It is illegal to take or export these species in most of the states within which they occur.[4] A database of seadragon sightings, known as 'Dragon Search' has been established with support from the Marine Life Society of South Australia Inc., ('Dragon Search' arose as the logical progression of a similar project initiated by the MLSSA, which was the first community group or indeed organisation of any type to adopt the common seadragon's close relative, the leafy seadragon, as part of its logo), the Marine and Coastal Community Network (MCCN), the Threatened Species Network (TSN) and the Australian Marine Conservation Society (AMCS), which encourages divers to report sightings.[4] Monitoring of populations may provide indications of local water quality and seadragons could also become an important 'flagship' species for the often-overlooked richness of the unique flora and fauna of Australia's south coast.[4]

Video clip

Captive breeding programs are in place for the weedy seadragon, headed up by Sea Life Melbourne Aquarium.[19][20] The dragon has been difficult to breed in captivity, though in 2015, research observing the creatures in the wild and trying to replicate the conditions in captivity had researchers making changes to the light, water temperature and water flow proving to be key.[21]

In December 2015, the Melbourne aquarium hatched eggs and the aquarium's weedy seadragon population significantly increased. The aquarium reported in March 2016 that 45 fry were still going strong, a 95% survival rate.[22]

Related species[edit]

The common seadragon is in the subfamily Syngnathinae, which contains all pipefish. It is most closely related to the other member of its genus, the ruby seadragon (Phyllopteryx dewysea), and also the leafy seadragon (Phycodurus eques). Haliichthys taeniophorus, sometimes referred to as the "ribboned seadragon" is not closely related (it does not form a true monophyletic clade with weedy and leafy seadragons).[23]

The common seadragon was previously the only member of its genus until the description of the ruby seadragon in 2015.[24]

Ongoing research[edit]

In the November 2006 issue of National Geographic magazine, marine biologist Greg Rouse is reported as investigating the DNA variation of the two seadragon species across their ranges.


This article incorporates text from the ARKive fact-file "Common seadragon" under the Creative Commons Attribution-ShareAlike 3.0 Unported License and the GFDL.

  1. ^ a b c Pollom, R. (2017). "Phyllopteryx taeniolatus". IUCN Red List of Threatened Species. 2017: e.T17177A67624517. doi:10.2305/IUCN.UK.2017-2.RLTS.T17177A67624517.en. Retrieved 11 November 2021.
  2. ^ a b Froese, Rainer; Pauly, Daniel (eds.) (2018). "Phyllopteryx taeniolatus" in FishBase. February 2018 version.
  3. ^ Bray, D.J. 2011, Common Seadragon, Phyllopteryx taeniolatus, in Fishes of Australia, accessed 26 Aug 2014, http://www.fishesofaustralia.net.au/home/species/3127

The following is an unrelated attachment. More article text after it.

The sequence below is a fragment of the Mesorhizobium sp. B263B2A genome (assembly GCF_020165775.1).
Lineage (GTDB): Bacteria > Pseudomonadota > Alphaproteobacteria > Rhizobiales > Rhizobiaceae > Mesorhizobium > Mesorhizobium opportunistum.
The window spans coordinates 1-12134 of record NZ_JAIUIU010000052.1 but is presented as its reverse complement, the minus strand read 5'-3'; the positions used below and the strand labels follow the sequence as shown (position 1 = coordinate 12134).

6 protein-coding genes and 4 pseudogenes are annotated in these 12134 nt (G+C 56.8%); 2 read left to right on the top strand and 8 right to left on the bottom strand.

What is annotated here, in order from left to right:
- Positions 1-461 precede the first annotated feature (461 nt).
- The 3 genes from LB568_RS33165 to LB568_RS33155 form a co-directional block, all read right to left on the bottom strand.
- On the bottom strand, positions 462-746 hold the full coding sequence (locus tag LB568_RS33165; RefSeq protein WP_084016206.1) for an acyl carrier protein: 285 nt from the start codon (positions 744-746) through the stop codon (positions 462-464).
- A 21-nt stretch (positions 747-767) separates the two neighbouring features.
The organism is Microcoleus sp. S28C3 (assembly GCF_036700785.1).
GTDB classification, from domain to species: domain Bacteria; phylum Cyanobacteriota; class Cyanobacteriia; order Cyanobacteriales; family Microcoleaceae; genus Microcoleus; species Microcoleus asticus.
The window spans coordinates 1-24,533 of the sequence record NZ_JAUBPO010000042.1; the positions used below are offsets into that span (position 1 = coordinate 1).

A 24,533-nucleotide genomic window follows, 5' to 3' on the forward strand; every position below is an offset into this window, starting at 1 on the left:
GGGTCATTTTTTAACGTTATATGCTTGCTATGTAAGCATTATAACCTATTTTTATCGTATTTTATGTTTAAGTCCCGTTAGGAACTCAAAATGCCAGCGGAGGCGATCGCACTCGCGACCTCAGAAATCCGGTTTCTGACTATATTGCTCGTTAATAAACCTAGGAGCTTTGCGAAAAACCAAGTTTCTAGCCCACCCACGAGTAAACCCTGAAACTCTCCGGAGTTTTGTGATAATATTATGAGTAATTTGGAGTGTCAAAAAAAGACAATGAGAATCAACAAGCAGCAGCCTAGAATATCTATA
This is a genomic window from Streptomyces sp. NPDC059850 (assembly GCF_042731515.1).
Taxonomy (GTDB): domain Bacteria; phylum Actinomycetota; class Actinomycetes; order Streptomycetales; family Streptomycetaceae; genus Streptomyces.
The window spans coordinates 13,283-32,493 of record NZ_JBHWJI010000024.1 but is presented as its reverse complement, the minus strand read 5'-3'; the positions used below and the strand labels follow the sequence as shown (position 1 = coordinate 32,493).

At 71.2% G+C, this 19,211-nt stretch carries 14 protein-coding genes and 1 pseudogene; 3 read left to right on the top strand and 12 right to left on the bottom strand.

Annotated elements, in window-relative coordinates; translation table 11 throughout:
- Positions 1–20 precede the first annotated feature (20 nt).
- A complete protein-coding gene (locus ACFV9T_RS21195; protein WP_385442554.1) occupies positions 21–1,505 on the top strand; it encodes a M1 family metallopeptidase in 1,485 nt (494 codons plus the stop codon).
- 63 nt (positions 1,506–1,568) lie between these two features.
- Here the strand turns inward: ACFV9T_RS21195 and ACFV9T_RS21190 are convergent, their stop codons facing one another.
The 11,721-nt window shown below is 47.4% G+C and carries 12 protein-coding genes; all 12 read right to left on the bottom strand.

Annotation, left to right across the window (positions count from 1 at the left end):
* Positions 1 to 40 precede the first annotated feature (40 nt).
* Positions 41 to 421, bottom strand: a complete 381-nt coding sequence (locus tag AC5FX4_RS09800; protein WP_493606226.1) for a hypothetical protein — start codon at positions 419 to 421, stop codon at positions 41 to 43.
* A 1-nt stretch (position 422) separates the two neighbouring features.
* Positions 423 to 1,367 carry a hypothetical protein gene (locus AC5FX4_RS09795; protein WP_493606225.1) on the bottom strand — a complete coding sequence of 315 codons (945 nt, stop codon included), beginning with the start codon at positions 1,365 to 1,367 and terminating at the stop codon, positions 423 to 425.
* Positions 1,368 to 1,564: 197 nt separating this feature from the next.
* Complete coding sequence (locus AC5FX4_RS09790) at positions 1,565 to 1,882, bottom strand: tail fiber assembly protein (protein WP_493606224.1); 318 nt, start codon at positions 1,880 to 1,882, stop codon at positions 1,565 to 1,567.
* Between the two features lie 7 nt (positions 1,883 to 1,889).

4. ^ a b c d e f g "Dragon Search". Retrieved 15 September 2017.
  5. ^ "Melbourne Aquarium". Archived from the original on 5 January 2006. Retrieved 18 February 2005.
  6. ^ Dept of Sustainability and Environment Victoria > The marine faunal emblem for the State of Victoria Archived 20 March 2012 at the Wayback Machine Retrieved 8 August 2011
  7. ^ "Western Australia Department of Fisheries". Archived from the original on 2 April 2003. Retrieved 18 February 2005.
  8. ^ Morrison, S.; Storrie, A. (1999). Wonders of Western Waters: The Marine Life of South-Western Australia. CALM. p. 68. ISBN 978-0-7309-6894-8.
  9. ^ "Life History of the Weedy Sea Dragon". Research. Sydney Institute of Marine Science. 9 September 2008. Archived from the original on 5 May 2016. Retrieved 30 April 2016.
  10. ^ "Endangered sea dragon at Ga. aquarium pregnant". Newsvine. Associated Press. 12 June 2008. Retrieved 2 March 2015.
  11. ^ Papercut Interactive. "Tennessee Aquarium". tnaqua.org. Archived from the original on 3 March 2016. Retrieved 24 January 2009.
  12. ^ Melbourne Aquarium > Conservation Archived 19 April 2012 at the Wayback Machine Retrieved 6 April 2012.
  13. ^ Largest Brood of Weedy Sea Dragons Born at Georgia Aquarium Archived 26 July 2013 at the Wayback Machine Georgia Aquarium press release, 29 March 2012. Accessed 15 August 2013.
  14. ^ Weedy Sea Dragons Born At Monterey Bay Aquarium Retrieved 5 August 2012
  15. ^ "Birch Aquarium Welcomes Baby Weedy Seadragons". UC San Diego. 7 March 2023.
  16. ^ Martin-Smith, Keith M. & Vincent, Amanda C.J. (2006). "Exploitation and trade of Australian seahorses, pipehorses, sea dragons and pipefishes (Family Syngnathidae)". Oryx. 40 (2): 141–151. doi:10.1017/S003060530600010X.
  17. ^ "Weedy Seadragon". Zoo Aquarium Association. Archived from the original on 14 March 2016. Retrieved 6 September 2012.
  18. ^ Edgar, Graham J.; Stuart-Smith, Rick D.; Heather, Freddie J.; Barrett, Neville S.; Turak, Emre; Sweatman, Hugh; Emslie, Michael J.; Brock, Danny J.; Hicks, Jamie; French, Ben; Baker, Susan C.; Howe, Steffan A.; Jordan, Alan; Knott, Nathan A.; Mooney, Peter (2023). "Continent-wide declines in shallow reef life over a decade of ocean warming". Nature. 615 (7954): 858–865. doi:10.1038/s41586-023-05833-y. ISSN 1476-4687.
  19. ^ "SEA LIFE Melbourne Aquarium celebrates 6th weedy sea dragon breeding season". SEA LIFE Melbourne Aquarium. Retrieved 4 April 2024.
  20. ^ "Rare weedy sea dragons born at Melbourne Aquarium". ABC News. 3 March 2016. Retrieved 4 April 2024.
  21. ^ "'Near threatened' baby weedy sea dragons make debut at Melbourne Aquarium". ABC News. 4 August 2016. Retrieved 4 April 2024.
  22. ^ Smith, Bridie (3 March 2016). "Record season for captive-bred weedy sea dragons". The Age. Melbourne: Fairfix Media. Retrieved 4 March 2016.
  23. ^ Wilson, Nerida G. & Rouse, Greg W. (2010). "Convergent camouflage and the non-monophyly of 'seadragons' (Syngnathidae: Teleostei): suggestions for a revised taxonomy of syngnathids". Zoologica Scripta. 39 (6): 551–558. doi:10.1111/j.1463-6409.2010.00449.x.
  24. ^ "Rare Ruby Seadragon uncovered in Western Australia". Western Australian Museum. Retrieved 19 February 2015.

External links[edit]